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Pushing toothpaste onto a toothbrush is a mindless action that many of us don’t pay attention to. For adults, it’s usually okay not to be mindful of how much toothpaste you’re using. But, according to the Centers of Disease Control and Prevention, the story is much different for children.
Earlier this month, the CDC issued a serious warning to parents of young children asking them to pay extra close attention to kids’ toothpaste usage.
What’s Considered Too Much Toothpaste?
The CDC says that 40% of children between the ages of 3-6 are using more toothpaste than recommended by dentists.
So how much should kids use?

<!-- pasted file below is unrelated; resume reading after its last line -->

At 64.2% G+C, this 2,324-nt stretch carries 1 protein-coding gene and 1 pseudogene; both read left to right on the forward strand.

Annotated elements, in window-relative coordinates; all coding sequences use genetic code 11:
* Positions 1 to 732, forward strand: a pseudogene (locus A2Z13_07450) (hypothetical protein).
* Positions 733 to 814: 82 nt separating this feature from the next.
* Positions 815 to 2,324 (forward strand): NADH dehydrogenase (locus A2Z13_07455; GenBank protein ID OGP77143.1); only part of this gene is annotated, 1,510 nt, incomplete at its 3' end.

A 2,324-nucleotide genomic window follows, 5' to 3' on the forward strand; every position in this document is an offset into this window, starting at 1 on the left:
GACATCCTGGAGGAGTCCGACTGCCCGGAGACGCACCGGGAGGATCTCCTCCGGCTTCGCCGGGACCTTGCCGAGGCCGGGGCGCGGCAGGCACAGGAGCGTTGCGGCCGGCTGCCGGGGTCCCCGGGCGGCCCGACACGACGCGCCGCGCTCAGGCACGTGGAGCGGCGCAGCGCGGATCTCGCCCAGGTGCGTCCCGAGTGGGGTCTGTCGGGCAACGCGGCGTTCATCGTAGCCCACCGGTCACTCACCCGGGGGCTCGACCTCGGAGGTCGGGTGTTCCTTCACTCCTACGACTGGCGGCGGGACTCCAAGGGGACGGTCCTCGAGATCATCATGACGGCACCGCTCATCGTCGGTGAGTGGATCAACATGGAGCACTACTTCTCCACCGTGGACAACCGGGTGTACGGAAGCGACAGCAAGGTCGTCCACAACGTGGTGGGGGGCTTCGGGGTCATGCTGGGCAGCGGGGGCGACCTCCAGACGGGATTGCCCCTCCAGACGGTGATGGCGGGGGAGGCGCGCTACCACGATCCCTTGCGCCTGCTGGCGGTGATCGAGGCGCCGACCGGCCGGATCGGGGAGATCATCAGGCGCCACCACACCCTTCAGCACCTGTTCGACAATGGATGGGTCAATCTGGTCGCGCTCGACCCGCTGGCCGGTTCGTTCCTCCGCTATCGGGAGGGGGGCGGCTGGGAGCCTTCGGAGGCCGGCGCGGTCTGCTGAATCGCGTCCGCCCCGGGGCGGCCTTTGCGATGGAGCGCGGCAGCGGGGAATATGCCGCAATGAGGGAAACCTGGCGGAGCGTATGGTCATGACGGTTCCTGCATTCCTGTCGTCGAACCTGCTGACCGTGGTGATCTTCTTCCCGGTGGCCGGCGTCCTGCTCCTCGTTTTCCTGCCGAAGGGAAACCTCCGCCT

Both the CDC and the American Dental Association recommend children that age only use a pea-sized amount of toothpaste, and kids under three should only use “a smear,” no bigger than a grain of rice.
Too Much Toothpaste Can Affect Teeth
While the amount of toothpaste your kids use might not seem like a big deal, it can actually have negative effects on their health. Using too much toothpaste can damage enamel, for example. If kids swallow too much fluoride as their teeth are developing, they can develop dental fluorosis, essentially causing white marks and discoloration on their teeth.
The CDC doesn’t recommend children start using toothpaste until the age of two. Before then, it is recommended to brush teeth twice daily as soon as they start to grow in, but using only water.
Around 80% of the children included in the survey began brushing later than the CDC recommends.